Simone Garneau is the co-founder of Sunmetrix, an online consumer education website for residential solar energy. The goal of Sunmetrix is to help homeowners go solar and save money with our Solar Cashback Program. In addition to the 200+ articles about solar energy, Sunmetrix offers homeowners two main tools: Discover, to preview solar energy for your home, and GO, the only solar energy test drive experience. Read all of Simone's MOTHER EARTH NEWS POSTS here.

All MOTHER EARTH NEWS community bloggers have agreed to follow our Blogging Best Practices, and they are responsible for the accuracy of their posts. To learn more about the author of this post, click on the byline link at the top of the page.


Home Renovations and Solar Panels

Whether you’re considering selling your home in one year or ten, knowing how a home improvement project will impact your home’s resale value can make or break the decision. The conventional wisdom from HGTV and home improvement magazines is that updating your kitchen, renovating your bathroom, and building an addition are among the smartest ways to increase the resale value of your home. But there’s another home improvement that you may not realize can add serious value to your property: installing a solar energy system.

 Multiple studies by Lawrence Berkeley National Laboratory (LBNL), a research laboratory affiliated with the U.S. Department of Energy, have shown that solar can improve the value of your home. The lab’s 2015 Selling Into the Sun report analyzed sales of solar photovoltaic (PV) homes in eight different states over 11 years with the goal of determining just how much value solar adds to your home’s sale price. The key finding: on average, homebuyers are “consistently willing to pay PV home premiums” of approximately $4 per watt of installed solar capacity.  For a standard 6-kilowatt (kW) solar PV system, this means that solar can add $24,000 to your home’s resale value.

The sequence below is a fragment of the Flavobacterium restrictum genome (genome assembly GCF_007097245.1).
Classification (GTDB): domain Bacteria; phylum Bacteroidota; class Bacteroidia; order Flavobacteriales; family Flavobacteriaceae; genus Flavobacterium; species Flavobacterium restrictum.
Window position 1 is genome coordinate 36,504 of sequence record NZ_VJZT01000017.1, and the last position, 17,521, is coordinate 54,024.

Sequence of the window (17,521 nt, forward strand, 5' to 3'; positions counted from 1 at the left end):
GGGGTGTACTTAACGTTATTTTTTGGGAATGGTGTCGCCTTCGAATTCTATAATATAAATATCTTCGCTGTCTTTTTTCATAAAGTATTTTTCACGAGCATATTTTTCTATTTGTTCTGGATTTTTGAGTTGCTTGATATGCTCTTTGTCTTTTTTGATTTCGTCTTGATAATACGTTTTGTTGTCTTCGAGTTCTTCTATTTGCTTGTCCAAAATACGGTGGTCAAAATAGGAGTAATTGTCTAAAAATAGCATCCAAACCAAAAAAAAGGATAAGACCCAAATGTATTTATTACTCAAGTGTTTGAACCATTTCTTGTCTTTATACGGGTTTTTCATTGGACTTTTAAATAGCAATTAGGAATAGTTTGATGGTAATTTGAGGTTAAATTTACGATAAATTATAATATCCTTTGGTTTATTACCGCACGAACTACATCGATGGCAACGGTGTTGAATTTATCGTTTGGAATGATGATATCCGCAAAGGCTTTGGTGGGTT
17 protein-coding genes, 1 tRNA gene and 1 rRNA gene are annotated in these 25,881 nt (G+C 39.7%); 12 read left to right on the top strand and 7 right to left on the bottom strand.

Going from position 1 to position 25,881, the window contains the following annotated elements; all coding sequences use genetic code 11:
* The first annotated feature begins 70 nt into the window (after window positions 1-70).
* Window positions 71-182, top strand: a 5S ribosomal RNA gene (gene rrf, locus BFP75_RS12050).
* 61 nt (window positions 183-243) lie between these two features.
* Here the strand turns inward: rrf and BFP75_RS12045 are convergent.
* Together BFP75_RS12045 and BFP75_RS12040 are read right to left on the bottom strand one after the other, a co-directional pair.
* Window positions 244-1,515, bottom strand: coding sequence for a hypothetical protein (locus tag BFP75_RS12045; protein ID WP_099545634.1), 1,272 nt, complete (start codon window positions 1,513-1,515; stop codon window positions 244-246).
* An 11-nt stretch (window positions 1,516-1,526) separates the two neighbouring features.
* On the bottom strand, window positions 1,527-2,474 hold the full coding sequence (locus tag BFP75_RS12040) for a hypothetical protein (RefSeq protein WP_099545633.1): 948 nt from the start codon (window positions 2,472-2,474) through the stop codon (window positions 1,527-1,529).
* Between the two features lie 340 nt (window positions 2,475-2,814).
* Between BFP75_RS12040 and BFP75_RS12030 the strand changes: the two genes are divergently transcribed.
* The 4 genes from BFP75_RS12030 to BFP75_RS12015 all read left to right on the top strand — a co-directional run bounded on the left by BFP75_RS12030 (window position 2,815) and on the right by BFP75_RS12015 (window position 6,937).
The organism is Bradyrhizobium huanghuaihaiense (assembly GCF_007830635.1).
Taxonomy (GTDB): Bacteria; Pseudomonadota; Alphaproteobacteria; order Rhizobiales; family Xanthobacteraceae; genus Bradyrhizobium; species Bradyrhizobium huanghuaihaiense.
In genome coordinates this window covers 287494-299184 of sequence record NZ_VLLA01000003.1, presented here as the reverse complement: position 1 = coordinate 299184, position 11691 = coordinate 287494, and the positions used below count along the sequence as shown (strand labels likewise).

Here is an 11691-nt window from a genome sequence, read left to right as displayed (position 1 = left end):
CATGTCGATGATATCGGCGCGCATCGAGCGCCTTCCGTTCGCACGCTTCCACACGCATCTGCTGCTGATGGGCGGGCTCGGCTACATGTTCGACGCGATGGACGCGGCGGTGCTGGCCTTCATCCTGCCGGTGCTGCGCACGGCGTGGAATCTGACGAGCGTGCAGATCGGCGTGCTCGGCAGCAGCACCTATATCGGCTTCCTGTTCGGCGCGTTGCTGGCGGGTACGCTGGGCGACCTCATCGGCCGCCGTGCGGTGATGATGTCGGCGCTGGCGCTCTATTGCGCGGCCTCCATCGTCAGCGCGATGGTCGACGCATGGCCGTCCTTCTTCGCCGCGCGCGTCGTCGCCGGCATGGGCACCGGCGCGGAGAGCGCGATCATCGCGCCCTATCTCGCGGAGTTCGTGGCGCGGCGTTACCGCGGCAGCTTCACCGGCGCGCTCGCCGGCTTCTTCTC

While a $24,000 increase in property value is compelling, knowing how much a solar panel system costs, and how that cost compares to other home renovations, illustrates why going solar is truly the best investment you can make in your home.  

The Value of Solar-Panel Installations vs. Other Home Renovations

According to EnergySage data, the average cost of a solar panel installation in 2015 was $3.70/watt, which means an average 6-kilowatt (kW) system has a $22,200 price tag. Tax breaks and other incentives drastically reduce that cost – once you subtract the value of the 30 percent solar tax credit, your total solar installation costs are a little less than $15,600.

When you sell your solar home, you will be able to recover your installation costs and more, but how does this compare to more traditional home improvement projects? To determine the answer, EnergySage used the Remodeling 2016 Cost vs. Value Report, which evaluates project costs and resale value for a variety of home renovations. What we found is that you are not likely to recover your costs for the majority of home improvement projects (see chart).

Table Comparing Solar Panels and Home Renovations

According to the Cost vs. Value Report, a $20,100 minor kitchen remodel – which includes replacing appliances and upgrading countertops and fixtures – only adds $16,700 to your home’s resale value. That means you will recover 83.1 percent of your project costs. You’ll recover even less with a bathroom remodel, just under 66 percent. The same is true for a deck addition. In contrast, by installing a solar energy system you will recover 154 percent – that’s 54 percent more than you spent in the first place! 

Why Is Solar Such a Valuable Home-Improvement Project?

Perhaps you’re now wondering why homebuyers are willing to pay so much more for a solar-equipped home. The most important reason is that these prospective buyers can reduce or even eliminate their electric bill when they move into in a solar-powered home. Solar panels can help save money in the short term, and additionally protect from increasing utility rates for the 25+ years that they generate electricity. And it doesn’t hurt that solar reduces one’s impact on the environment by producing emissions-free electricity.